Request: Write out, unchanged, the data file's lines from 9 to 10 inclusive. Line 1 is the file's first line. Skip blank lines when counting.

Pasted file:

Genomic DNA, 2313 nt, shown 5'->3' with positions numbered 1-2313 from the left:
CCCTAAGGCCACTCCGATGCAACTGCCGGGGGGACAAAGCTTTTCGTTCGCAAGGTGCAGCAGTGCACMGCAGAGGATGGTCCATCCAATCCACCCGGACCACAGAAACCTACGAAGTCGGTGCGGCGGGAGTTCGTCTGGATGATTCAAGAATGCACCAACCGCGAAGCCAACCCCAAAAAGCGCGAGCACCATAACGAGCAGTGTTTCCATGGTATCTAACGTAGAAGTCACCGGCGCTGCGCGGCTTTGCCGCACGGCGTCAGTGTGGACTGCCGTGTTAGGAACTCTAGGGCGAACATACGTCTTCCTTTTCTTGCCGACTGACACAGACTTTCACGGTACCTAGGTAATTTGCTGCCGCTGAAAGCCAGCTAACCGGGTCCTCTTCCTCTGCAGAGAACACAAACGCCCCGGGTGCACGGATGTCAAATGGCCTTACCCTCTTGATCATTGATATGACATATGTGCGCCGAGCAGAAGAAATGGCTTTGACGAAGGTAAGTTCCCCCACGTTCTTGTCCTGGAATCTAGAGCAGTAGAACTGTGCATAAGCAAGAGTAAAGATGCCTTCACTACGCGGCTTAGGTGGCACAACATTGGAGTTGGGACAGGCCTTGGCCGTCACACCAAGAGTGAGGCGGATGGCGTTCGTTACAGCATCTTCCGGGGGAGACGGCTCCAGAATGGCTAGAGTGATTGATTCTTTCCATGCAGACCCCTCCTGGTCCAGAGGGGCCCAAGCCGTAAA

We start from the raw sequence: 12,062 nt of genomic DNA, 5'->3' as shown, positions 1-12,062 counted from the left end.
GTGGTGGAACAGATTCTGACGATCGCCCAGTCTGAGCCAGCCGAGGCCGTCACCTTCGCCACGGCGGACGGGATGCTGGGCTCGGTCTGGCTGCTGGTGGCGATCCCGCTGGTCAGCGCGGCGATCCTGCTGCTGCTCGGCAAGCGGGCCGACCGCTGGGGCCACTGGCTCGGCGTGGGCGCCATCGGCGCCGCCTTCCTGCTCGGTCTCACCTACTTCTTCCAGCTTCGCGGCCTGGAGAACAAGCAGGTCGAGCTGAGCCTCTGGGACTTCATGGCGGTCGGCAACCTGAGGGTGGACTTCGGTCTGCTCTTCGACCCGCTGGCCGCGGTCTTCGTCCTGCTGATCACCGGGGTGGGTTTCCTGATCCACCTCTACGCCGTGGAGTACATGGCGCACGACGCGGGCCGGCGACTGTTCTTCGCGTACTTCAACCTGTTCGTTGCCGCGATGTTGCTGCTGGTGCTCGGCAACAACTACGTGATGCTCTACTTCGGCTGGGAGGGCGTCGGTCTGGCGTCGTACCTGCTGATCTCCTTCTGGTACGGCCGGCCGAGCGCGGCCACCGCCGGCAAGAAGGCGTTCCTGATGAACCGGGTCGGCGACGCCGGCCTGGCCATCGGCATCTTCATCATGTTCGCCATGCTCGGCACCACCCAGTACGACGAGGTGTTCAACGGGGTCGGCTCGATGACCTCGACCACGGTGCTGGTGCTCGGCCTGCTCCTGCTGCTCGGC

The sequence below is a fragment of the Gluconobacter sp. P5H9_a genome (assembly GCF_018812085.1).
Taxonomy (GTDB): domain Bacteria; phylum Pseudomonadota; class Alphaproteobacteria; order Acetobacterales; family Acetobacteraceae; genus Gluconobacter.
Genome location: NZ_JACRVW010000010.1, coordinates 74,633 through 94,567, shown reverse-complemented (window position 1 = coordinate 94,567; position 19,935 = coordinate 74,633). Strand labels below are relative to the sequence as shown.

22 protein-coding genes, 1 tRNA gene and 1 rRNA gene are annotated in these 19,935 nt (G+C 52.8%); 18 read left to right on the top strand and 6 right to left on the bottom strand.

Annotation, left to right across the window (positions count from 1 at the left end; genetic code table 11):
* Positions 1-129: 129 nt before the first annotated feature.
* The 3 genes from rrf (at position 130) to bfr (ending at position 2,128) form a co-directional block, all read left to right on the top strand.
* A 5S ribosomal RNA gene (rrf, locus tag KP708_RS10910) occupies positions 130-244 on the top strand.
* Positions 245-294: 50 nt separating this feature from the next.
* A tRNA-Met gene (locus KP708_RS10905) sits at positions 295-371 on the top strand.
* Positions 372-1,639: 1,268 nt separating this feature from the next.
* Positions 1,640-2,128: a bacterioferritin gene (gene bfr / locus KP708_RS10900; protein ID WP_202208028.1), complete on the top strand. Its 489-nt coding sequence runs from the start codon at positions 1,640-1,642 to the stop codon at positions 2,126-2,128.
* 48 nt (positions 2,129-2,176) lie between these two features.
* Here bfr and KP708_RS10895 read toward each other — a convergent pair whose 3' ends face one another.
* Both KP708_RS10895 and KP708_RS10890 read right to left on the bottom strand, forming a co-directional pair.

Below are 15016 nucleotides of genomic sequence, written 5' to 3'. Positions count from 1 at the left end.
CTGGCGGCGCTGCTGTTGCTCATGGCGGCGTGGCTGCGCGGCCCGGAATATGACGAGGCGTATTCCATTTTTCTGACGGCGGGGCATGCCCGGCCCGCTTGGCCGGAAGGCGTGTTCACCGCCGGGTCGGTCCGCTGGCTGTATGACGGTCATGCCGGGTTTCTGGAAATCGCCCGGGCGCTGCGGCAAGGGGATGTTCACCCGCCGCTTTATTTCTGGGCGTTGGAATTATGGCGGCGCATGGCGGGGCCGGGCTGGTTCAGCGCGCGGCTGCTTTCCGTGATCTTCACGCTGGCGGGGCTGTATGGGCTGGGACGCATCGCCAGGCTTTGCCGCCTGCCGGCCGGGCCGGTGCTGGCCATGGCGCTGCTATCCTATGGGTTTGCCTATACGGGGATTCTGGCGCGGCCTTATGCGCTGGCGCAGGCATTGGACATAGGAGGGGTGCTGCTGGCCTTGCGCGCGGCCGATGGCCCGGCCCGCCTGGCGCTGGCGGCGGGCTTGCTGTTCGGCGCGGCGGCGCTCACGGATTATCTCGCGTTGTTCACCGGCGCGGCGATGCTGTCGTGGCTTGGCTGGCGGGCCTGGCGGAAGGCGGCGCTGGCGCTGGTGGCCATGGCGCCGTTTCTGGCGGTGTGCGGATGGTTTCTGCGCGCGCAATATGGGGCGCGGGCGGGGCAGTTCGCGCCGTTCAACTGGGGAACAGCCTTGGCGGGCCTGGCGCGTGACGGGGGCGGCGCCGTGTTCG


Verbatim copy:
Annotation, left to right across the window (positions count from 1 at the left end; genetic code table 11):
* Positions 1-129: 129 nt before the first annotated feature.